But the economic landscape is not the only pressure on such customers; suppliers’ own financial pressures, and the strategic decisions they take, may also push buyers of goods towards insolvency. To prioritise their cashflow amid a tightening economic environment, many suppliers may opt for shorter payment schedules. Although this ostensibly acts to safeguard the supplier from difficulty, it can have the opposite effect. By amplifying cash flow issues for the buying customer, the risk of default can increase, again threatening suppliers with a potential shortfall.

The much-publicised recent demise of a value retailer (opens a new window) is one such example. The firm experienced cash flow difficulties following a deterioration in trading during both the pandemic and recent cost of living crisis. Its collapse into administration was then confirmed following at least one insurer’s withdrawal of trade credit insurance. This caused suppliers to pause and reduce deliveries, leaving the retailer with a stock shortage.

Global supply chain challenges are also amplifying the trading risk. To avoid disruption, and in an effort to reduce their carbon emissions, many firms are turning towards near-shoring of suppliers (opens a new window). But while this may allow firms to bypass some risk, it also introduces new challenges, including amplifying pinch points within the supply chain. Likewise, the onboarding process for new suppliers has the potential to throw up unexpected difficulties, with disruptive consequences for trading.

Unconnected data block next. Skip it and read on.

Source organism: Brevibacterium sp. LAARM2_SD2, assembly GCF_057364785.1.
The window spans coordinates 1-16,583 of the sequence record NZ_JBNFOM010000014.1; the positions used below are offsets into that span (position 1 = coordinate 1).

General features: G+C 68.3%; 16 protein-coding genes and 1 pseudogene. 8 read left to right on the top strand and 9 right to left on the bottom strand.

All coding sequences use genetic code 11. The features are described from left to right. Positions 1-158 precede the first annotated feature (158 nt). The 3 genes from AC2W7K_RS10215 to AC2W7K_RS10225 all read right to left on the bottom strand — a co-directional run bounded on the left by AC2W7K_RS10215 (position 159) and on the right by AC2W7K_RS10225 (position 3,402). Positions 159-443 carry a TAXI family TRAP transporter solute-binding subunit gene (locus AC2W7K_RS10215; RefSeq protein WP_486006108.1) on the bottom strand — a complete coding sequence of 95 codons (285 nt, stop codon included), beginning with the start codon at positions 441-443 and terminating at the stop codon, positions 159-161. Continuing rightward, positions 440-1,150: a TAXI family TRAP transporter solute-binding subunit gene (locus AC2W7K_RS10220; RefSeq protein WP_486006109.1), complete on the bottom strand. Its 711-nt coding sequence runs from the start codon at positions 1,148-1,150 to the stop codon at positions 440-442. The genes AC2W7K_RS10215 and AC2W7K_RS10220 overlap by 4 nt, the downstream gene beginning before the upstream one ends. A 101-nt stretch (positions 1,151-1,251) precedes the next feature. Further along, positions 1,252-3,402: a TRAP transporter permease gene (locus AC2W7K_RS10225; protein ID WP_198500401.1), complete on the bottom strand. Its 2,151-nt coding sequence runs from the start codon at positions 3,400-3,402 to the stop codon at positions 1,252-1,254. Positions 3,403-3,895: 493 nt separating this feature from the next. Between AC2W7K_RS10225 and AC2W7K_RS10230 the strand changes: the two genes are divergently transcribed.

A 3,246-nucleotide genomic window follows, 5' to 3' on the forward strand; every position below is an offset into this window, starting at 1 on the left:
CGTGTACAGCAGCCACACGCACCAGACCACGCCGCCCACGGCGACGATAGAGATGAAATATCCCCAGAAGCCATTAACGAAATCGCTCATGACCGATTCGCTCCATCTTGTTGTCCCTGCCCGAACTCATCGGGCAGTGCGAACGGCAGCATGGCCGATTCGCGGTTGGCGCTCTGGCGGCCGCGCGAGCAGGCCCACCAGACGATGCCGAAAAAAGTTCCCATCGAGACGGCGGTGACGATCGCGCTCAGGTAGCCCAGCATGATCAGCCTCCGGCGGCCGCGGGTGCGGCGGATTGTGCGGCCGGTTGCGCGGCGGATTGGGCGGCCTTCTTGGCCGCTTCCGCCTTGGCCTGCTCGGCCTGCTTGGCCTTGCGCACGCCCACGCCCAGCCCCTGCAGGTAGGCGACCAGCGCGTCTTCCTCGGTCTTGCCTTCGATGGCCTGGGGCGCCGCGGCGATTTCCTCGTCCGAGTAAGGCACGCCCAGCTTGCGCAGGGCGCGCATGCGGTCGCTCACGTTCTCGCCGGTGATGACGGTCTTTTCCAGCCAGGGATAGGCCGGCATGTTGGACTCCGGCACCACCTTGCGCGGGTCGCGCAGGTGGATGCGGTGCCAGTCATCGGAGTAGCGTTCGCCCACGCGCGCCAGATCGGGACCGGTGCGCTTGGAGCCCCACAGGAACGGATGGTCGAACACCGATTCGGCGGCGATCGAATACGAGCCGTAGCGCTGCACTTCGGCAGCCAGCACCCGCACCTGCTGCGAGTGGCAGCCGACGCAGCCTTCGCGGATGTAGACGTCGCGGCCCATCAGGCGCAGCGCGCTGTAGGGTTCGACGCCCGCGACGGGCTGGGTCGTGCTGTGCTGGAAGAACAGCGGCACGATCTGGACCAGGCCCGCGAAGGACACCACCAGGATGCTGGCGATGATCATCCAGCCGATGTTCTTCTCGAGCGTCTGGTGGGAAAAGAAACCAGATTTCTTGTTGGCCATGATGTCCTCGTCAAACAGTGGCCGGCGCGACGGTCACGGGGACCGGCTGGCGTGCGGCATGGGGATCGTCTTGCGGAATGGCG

Trade credit insurance – payment protection (and beyond)

For suppliers looking to mitigate against the risks of buyer default, one option is to take out trade credit insurance. This type of cover offers protection – subject to policy conditions – against the risk of a customer being unable to pay for goods or services provided on credit terms. The level of cover required is requested by the policyholder based on their anticipated exposure.

The benefits of trade credit insurance may also extend beyond the protection of non-payment, to include:

  • Giving businesses the confidence to extend credit to new customers who might otherwise be deemed too risky, particularly those overseas (where risks may be greater)

  • Improving access to funding, often at more competitive rates, as it will increase banks’ willingness to lend to an insured customer